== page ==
February 22, 2016

Understanding Meditation: What Not to Expect in Our Practice.

Ashley Batz/Unsplash

“The gift of learning to meditate is the greatest gift you can give yourself in this life. For it is only through meditation that you can undertake the journey to discover your true nature, and so find the stability and confidence you will need to live, and die, well. Meditation is the road to enlightenment.” ~ Sogyal Rinpoche

Many people these days are being introduced to meditation.

As the realm of spirituality is expanding, the topic of meditation comes up more often in conversation and people are becoming increasingly familiar with the practice.

Plenty of centers and organizations are offering regular meditation courses. Almost every spiritual book mentions the importance of meditation. Nearly everyone is either hearing about meditation, reading about it, or practicing it.

Having the curiosity to delve into the realm of meditation is undoubtedly significant. However, I think we should ponder the reasons that lead us to this practice.

What is it that we can expect from a meditation practice?

I was eight years old when I first heard of meditation. I remember that I used to imagine a monk sitting in the lotus position with his body lifted up from the floor whenever I heard of meditation. I thought meditation was a supernatural phenomenon only practiced by sages.

As I grew older, meditation became an enthralling topic for me, especially now that I have immersed myself in Buddhist culture and the world of spirituality.

I must admit that I expected to get a lot from meditation when I first started my practice. To be honest, I didn’t fully grasp its purpose until years after I had begun meditating. After I began to teach meditation, I witnessed my own expectations and misunderstandings about meditation in nearly all of my students.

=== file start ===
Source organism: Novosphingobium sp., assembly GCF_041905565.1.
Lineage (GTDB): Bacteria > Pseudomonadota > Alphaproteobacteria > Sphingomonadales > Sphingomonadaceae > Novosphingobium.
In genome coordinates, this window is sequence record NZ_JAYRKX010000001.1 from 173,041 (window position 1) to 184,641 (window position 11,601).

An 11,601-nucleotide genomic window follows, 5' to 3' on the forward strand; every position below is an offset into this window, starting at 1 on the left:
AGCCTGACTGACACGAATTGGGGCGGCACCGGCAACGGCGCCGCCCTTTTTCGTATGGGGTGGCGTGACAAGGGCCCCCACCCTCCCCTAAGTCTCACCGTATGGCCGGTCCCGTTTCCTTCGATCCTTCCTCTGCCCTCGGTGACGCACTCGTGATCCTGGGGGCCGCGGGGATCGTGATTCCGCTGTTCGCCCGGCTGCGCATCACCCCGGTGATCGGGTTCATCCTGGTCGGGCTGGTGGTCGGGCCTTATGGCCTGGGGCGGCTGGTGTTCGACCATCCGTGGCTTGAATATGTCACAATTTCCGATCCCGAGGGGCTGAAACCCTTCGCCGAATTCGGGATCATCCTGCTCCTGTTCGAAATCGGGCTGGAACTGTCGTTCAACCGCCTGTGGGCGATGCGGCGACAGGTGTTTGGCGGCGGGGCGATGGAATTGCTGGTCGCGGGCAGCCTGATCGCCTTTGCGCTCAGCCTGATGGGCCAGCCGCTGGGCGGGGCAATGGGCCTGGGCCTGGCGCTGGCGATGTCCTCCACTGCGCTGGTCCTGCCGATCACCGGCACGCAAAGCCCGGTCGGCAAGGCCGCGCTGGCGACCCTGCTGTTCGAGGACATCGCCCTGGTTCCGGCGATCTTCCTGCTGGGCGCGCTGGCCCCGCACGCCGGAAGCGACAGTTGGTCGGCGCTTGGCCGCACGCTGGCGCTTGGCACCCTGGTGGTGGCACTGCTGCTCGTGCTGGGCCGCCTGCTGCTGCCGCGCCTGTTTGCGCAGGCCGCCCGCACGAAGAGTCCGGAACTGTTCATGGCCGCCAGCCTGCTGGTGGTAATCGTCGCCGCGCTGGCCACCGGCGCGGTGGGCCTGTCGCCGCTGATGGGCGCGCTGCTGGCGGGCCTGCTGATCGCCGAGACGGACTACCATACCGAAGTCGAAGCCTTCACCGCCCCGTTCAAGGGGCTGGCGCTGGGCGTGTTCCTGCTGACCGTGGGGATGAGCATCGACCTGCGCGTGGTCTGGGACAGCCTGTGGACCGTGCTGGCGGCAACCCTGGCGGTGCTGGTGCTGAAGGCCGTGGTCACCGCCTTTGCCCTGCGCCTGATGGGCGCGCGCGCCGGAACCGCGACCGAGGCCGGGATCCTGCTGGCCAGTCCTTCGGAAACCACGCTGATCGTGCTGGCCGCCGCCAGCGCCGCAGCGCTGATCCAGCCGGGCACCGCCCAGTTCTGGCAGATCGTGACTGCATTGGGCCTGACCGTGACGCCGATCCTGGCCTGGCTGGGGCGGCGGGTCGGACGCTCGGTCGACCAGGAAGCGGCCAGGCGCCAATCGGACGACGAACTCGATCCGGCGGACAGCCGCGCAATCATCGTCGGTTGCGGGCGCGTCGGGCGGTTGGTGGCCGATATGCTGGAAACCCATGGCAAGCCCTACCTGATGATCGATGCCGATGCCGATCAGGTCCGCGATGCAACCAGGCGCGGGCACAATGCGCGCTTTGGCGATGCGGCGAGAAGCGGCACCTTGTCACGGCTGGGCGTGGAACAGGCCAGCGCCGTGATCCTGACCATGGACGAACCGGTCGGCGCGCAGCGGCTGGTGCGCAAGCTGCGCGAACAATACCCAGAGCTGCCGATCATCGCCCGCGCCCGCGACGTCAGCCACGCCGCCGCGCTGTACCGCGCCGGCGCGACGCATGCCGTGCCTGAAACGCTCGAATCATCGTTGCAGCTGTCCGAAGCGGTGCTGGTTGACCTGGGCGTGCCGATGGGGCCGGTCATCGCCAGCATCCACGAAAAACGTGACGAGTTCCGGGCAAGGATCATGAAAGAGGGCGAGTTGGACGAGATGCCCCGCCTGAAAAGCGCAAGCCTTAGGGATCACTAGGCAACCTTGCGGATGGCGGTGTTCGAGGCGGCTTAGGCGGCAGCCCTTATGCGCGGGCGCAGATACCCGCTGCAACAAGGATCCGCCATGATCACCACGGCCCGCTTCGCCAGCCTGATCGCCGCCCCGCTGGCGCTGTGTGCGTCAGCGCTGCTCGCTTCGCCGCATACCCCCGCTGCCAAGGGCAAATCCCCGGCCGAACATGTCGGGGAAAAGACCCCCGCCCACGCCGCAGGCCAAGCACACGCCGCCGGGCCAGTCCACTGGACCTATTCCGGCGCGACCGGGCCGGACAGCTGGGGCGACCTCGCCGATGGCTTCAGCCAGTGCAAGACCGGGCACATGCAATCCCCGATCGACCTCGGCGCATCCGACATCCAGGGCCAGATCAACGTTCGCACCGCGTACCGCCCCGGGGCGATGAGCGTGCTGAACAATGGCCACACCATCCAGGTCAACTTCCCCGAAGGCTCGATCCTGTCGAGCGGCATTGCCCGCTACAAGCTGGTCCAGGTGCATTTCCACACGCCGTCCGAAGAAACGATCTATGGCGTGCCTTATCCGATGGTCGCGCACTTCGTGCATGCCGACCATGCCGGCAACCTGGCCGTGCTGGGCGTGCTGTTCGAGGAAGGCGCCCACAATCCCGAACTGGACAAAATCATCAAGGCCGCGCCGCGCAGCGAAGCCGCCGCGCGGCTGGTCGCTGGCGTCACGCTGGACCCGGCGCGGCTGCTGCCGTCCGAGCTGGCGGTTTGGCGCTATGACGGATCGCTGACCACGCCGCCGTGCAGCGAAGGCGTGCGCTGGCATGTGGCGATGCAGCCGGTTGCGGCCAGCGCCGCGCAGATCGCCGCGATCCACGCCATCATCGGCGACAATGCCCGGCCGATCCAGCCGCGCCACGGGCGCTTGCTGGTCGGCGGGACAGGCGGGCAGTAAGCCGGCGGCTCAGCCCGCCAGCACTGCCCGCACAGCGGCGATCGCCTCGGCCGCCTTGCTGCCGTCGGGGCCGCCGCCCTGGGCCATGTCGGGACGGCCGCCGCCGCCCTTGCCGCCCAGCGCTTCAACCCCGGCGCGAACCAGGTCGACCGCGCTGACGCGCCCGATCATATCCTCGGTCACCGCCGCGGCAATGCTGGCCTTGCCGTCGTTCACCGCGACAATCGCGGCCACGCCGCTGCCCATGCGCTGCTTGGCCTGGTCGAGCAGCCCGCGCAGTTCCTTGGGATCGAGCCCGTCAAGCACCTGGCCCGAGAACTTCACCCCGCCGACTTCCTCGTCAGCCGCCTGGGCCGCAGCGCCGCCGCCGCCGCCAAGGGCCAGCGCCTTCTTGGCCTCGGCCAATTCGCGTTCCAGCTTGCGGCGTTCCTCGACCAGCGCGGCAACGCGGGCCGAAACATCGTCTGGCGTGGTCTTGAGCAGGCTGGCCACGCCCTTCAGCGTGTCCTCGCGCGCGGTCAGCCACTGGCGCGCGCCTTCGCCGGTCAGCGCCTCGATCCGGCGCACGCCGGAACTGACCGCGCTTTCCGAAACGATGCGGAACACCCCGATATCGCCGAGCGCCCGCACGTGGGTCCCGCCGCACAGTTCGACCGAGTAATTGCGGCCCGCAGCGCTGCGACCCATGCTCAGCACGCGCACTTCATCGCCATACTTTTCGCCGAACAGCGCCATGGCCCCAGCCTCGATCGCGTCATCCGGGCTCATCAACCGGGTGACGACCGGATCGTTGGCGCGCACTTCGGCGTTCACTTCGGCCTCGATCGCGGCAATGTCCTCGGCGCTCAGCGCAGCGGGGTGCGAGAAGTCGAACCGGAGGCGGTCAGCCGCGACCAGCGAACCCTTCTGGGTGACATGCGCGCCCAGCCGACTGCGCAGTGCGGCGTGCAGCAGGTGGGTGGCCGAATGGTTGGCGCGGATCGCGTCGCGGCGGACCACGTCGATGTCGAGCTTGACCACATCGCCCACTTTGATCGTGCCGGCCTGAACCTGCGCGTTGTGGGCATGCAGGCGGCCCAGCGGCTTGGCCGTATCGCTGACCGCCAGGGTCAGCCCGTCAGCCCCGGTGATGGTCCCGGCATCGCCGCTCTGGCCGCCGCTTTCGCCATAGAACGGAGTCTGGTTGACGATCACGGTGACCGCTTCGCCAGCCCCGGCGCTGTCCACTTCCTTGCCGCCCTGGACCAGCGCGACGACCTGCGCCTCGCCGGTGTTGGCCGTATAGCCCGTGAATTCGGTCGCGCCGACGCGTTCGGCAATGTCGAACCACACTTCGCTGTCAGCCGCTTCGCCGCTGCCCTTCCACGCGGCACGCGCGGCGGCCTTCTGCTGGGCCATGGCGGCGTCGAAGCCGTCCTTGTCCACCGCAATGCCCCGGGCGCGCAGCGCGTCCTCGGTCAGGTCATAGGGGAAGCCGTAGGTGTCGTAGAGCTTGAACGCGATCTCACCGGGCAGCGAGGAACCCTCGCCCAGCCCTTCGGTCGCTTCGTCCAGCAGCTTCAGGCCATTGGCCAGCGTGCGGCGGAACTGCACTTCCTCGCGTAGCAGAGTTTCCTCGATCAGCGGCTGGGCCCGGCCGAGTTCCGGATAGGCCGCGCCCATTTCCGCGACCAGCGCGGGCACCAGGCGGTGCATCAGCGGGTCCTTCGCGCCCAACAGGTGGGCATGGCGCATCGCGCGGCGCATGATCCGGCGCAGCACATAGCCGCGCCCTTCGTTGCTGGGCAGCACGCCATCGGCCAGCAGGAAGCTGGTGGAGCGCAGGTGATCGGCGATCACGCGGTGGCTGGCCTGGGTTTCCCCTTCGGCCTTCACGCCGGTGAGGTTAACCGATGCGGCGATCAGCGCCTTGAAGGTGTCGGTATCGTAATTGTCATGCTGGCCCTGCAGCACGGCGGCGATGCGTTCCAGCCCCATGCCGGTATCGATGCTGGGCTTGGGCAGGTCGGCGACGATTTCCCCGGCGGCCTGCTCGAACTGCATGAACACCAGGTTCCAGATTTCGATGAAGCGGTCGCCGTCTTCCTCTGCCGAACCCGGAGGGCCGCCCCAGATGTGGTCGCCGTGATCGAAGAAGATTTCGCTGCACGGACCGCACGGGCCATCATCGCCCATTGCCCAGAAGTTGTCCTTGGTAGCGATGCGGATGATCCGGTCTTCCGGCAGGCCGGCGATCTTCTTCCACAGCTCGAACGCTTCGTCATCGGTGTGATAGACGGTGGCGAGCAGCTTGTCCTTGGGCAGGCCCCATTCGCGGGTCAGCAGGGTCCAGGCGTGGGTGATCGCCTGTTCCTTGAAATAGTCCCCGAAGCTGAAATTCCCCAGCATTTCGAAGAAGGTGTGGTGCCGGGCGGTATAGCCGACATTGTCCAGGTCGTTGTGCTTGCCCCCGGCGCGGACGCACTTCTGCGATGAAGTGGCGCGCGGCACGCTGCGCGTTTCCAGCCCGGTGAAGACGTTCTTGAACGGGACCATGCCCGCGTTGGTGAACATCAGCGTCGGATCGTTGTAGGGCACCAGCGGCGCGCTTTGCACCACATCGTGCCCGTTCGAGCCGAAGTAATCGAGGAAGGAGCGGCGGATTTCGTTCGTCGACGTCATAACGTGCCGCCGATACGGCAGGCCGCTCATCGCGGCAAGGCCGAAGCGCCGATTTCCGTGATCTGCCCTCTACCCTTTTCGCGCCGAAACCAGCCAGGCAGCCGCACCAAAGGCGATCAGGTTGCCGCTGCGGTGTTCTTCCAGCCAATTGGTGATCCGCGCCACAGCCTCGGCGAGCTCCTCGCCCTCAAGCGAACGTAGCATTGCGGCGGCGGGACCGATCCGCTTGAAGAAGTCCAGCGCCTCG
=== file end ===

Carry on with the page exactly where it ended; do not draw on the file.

I’ve met plenty of people who dropped their practice because they didn’t perceive a tangible result.

Some claimed that it was very hard while others said that it wasn’t what they expected. I, myself, have dropped meditation plenty of times in the past because I perceived it as too arduous.

I think that in order to cut ties with this problematic issue, we must first understand what meditation is about and where the practice originated. Even if Buddhism doesn’t interest us, it is quite necessary to read the story of the Buddha for context before delving into a meditation practice.

I believe that the story of Gautama Buddha helps us understand why meditation exists. Moreover, doing so minimizes the expectations and misunderstandings that we might have in mind regarding the practice.

Once we learn about the background of meditation, we will come to acknowledge that the purpose of meditation is to bring the mind home.

To bring the mind home means to return to our true nature, which is Buddha-like.

It is empty, calm and abiding.

By this point in our lives, our minds are a compilation of what we have learned from our parents, society, school, college and jobs. All of this is encapsulated in our minds as thought patterns and habits.

“Just as dogs love to chew bones, the mind loves to get its teeth into problems.” ~ Eckhart Tolle

Because the mind is fragile, problems and thoughts cling to it like a limpet thoroughly straying us away from our empty, peaceful nature.

When we understand that the aim of meditation is to bring us back to who we really are, we will comprehend that meditation isn’t a goal that will be achieved overnight.